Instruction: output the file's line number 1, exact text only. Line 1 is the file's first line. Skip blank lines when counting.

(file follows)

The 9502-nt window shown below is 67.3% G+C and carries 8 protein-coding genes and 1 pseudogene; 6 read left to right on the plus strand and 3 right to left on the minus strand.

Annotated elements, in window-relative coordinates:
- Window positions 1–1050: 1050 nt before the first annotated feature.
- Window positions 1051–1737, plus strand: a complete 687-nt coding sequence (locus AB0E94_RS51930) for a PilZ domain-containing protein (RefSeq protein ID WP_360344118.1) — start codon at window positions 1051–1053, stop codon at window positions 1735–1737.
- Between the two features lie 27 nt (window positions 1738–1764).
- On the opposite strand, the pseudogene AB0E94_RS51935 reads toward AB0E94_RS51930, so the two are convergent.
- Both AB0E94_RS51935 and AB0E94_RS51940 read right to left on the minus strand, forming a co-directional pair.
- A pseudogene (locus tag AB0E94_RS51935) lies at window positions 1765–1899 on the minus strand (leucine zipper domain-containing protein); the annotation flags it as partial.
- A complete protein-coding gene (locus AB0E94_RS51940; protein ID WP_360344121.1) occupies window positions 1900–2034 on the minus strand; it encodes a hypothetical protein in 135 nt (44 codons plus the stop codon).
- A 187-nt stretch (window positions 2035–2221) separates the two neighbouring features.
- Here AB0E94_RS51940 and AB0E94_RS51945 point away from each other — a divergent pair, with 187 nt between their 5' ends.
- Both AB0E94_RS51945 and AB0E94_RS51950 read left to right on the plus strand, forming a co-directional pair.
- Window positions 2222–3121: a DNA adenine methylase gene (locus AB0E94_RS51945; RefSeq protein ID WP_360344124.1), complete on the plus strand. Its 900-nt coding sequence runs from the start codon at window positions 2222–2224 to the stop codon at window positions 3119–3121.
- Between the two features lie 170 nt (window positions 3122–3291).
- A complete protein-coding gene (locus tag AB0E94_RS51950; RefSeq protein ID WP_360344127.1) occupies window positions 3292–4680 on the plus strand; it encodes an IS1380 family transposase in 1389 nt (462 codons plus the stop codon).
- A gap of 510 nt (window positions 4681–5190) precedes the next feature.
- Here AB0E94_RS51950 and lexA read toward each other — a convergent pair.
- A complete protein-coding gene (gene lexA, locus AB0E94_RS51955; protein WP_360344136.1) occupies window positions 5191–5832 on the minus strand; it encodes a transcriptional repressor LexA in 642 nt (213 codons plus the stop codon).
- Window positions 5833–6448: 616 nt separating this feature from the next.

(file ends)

The 9502-nt window shown below is 67.3% G+C and carries 8 protein-coding genes and 1 pseudogene; 6 read left to right on the plus strand and 3 right to left on the minus strand.